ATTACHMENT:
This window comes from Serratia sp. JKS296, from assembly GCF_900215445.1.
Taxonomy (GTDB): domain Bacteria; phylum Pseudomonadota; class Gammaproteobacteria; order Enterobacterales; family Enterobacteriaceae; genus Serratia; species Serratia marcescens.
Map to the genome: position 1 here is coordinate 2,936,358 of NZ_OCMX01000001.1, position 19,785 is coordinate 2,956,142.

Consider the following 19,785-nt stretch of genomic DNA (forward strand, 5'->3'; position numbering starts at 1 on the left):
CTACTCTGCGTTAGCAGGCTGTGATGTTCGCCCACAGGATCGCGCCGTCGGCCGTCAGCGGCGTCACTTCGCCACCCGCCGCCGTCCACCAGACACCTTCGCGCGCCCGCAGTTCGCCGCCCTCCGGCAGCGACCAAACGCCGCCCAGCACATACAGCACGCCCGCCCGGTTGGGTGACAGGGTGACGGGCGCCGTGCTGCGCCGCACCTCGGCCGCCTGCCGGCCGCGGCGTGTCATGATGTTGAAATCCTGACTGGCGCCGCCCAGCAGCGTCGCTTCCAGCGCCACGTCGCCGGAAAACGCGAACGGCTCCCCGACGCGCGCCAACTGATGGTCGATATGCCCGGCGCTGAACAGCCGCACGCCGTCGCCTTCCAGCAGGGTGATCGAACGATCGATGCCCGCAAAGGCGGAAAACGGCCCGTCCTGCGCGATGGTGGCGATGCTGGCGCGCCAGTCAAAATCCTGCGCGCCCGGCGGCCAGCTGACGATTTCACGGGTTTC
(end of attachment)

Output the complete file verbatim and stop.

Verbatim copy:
This window comes from Serratia sp. JKS296, from assembly GCF_900215445.1.
Taxonomy (GTDB): domain Bacteria; phylum Pseudomonadota; class Gammaproteobacteria; order Enterobacterales; family Enterobacteriaceae; genus Serratia; species Serratia marcescens.
Map to the genome: position 1 here is coordinate 2,936,358 of NZ_OCMX01000001.1, position 19,785 is coordinate 2,956,142.

Consider the following 19,785-nt stretch of genomic DNA (forward strand, 5'->3'; position numbering starts at 1 on the left):
CTACTCTGCGTTAGCAGGCTGTGATGTTCGCCCACAGGATCGCGCCGTCGGCCGTCAGCGGCGTCACTTCGCCACCCGCCGCCGTCCACCAGACACCTTCGCGCGCCCGCAGTTCGCCGCCCTCCGGCAGCGACCAAACGCCGCCCAGCACATACAGCACGCCCGCCCGGTTGGGTGACAGGGTGACGGGCGCCGTGCTGCGCCGCACCTCGGCCGCCTGCCGGCCGCGGCGTGTCATGATGTTGAAATCCTGACTGGCGCCGCCCAGCAGCGTCGCTTCCAGCGCCACGTCGCCGGAAAACGCGAACGGCTCCCCGACGCGCGCCAACTGATGGTCGATATGCCCGGCGCTGAACAGCCGCACGCCGTCGCCTTCCAGCAGGGTGATCGAACGATCGATGCCCGCAAAGGCGGAAAACGGCCCGTCCTGCGCGATGGTGGCGATGCTGGCGCGCCAGTCAAAATCCTGCGCGCCCGGCGGCCAGCTGACGATTTCACGGGTTTC